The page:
Selling your home is a huge deal, not only to you, but also to the taxman. After selling your home for a nice profit, you may be tempted to keep things under wraps from the IRS. If it weren’t a requirement, why would anyone want to share the proceeds of selling their home with the state?
Be that as it may, in the United States you have a legal responsibility to report all of the capital gains you get from selling your property. Which means reporting any profits realized from selling your home for more than you bought it for. Failure to do so is considered a criminal offense.
Given how elaborate this tax governing agency is, how does the IRS know if you sold your home?
The tax body has an intricate system in place to sniff out unreported capital gains, using a network of real estate settlement agents, brokers, and lenders to determine unpaid taxes due from the sale of your home.
So, who is eligible to pay taxes on home sales, and how does the process work?
Who Should Pay Tax After Selling A Home?
Not everyone needs to pay tax after selling their home. However, the moment you sell your house for more than the amount you bought it for, you’re on the IRS’ radar and are liable to pay taxes on any capital gains you’ve made. In other words, you’ll need to pay tax on the profit realized from selling your home.
With that said, there’s a loophole that can exempt you from paying tax after selling your home, known as the primary residence exclusion clause. To qualify for this exclusion, you will need to have lived on the property for at least two years. And in those two years, you shouldn’t have claimed an exclusion on another home.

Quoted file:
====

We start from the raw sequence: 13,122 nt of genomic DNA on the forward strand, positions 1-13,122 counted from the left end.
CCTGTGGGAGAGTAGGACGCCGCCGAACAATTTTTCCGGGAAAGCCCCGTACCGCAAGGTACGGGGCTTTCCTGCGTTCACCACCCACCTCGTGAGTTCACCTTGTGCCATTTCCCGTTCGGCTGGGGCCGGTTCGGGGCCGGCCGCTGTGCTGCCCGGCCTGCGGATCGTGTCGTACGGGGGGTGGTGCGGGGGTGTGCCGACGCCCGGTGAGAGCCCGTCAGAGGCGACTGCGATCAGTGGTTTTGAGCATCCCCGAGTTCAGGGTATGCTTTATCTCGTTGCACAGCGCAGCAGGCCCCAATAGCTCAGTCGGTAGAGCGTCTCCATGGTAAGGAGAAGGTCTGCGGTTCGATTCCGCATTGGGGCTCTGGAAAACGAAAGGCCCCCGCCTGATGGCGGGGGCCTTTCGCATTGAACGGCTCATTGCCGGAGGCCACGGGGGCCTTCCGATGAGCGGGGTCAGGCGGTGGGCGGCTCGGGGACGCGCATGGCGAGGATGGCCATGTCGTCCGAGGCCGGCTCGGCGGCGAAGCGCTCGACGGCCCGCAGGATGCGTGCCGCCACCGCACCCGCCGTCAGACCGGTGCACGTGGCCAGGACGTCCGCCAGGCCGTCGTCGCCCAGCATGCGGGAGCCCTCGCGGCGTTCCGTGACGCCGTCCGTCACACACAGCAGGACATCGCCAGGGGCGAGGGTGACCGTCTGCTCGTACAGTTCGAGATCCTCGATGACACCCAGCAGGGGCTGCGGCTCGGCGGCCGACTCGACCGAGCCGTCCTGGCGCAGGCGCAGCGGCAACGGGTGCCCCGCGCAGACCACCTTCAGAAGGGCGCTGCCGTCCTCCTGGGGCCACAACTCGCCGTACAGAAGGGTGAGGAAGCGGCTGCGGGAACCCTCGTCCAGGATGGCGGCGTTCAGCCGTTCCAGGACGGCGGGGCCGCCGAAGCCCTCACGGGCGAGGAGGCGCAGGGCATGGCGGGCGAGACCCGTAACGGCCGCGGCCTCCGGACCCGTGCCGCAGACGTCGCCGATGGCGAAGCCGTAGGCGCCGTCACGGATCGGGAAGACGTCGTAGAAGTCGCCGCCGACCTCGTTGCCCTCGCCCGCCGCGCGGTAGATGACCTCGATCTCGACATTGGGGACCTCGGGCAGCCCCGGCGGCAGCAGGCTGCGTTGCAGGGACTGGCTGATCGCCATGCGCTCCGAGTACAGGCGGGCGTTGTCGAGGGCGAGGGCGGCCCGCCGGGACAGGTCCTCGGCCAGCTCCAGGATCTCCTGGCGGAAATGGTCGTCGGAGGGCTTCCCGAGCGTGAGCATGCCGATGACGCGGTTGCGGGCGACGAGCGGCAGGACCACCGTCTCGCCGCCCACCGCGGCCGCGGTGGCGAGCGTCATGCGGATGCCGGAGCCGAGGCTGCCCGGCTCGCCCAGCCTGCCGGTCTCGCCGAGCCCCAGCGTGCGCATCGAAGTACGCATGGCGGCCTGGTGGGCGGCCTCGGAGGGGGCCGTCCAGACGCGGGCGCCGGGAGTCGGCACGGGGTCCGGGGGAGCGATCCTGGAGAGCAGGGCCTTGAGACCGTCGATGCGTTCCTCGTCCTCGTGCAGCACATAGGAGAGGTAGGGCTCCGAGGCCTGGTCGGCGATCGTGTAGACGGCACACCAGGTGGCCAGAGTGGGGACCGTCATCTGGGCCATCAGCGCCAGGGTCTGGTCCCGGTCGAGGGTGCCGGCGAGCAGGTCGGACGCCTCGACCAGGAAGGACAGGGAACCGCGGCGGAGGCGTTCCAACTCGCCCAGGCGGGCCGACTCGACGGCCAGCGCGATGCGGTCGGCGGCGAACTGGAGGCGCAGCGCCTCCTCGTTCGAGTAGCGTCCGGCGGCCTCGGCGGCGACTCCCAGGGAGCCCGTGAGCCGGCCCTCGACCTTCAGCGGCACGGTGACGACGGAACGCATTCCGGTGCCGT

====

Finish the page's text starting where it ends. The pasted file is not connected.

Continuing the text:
Under this clause, you’re allowed to exclude as much as $500,000 from taxation if you are a couple and file your tax returns jointly. In the case of a single filer, you can exclude as much as $250,000.
In some cases, the IRS may also exempt you from paying tax if you sold the house because of unforeseen personal emergencies or poor health. Exceptions can also be made if you’ve made significant home improvements since you bought it, as long as you have a detailed paper trail to prove it.
How Do You Report Capital Gains?
As mentioned, it’s your duty as a U.S. law-abiding citizen to report any capital gains you make from the sale of your property. The IRS works hand-in-hand with real estate settlement agents, financial brokers, and lenders to ensure you do your part.
After concluding a home sale, you will be sent a 1099-S form. This form will provide financial details of the profit you made from the sale of your home. After completing this form, you can include it with your other returns when filing your taxes.
The real estate settlement agents or brokers involved in the selling of your property are already aware of this information. This means that should you decide not to report your capital gains, the documentation that comes with the sale of a property can lead to the IRS getting on your tail for potential tax evasion.
What Are The Consequences Of Not Reporting Capital Gains?
The IRS takes tax evasion very seriously and the last thing you want is for them to sanction you. Should you choose not to report your capital gains, you run the risk of needing to pay fines when you’re caught, on top of the cost of your initial capital gains tax. In some cases, avoiding the payment of capital gains is considered fraud and you could very well face jail time. The latter usually happens if the IRS can prove that tax evasion was intentional on your part.
When you sell your home at a higher price than you originally paid for, you owe the IRS a piece of the pie. That’s simply how the law works in California and across the United States.
With the help of real estate settlement agents, the IRS has thorough reporting on the sale of your home, including all associated financial transactions. In an effort to avoid penalties or even jail time, it’s best to be forthcoming about the sale of your home and pay any required taxes. The amount you pay in will depend on your income, as well as how long you’ve stayed on the property. But fortunately, the IRS allows exceptions for long-term home owners, such as the primary residence exclusion. With all the hassle that comes with selling your property, getting a cash offer on your house can often be the easiest step in the process.
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